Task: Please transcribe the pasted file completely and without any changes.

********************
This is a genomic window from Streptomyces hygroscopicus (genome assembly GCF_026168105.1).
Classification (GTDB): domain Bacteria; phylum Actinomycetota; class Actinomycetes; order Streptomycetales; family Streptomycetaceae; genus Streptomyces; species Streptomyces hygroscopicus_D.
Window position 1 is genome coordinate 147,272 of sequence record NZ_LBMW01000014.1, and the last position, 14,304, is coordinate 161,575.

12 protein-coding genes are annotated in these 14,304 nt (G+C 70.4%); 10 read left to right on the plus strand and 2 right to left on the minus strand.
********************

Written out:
This is a genomic window from Streptomyces hygroscopicus (genome assembly GCF_026168105.1).
Classification (GTDB): domain Bacteria; phylum Actinomycetota; class Actinomycetes; order Streptomycetales; family Streptomycetaceae; genus Streptomyces; species Streptomyces hygroscopicus_D.
Window position 1 is genome coordinate 147,272 of sequence record NZ_LBMW01000014.1, and the last position, 14,304, is coordinate 161,575.

12 protein-coding genes are annotated in these 14,304 nt (G+C 70.4%); 10 read left to right on the plus strand and 2 right to left on the minus strand.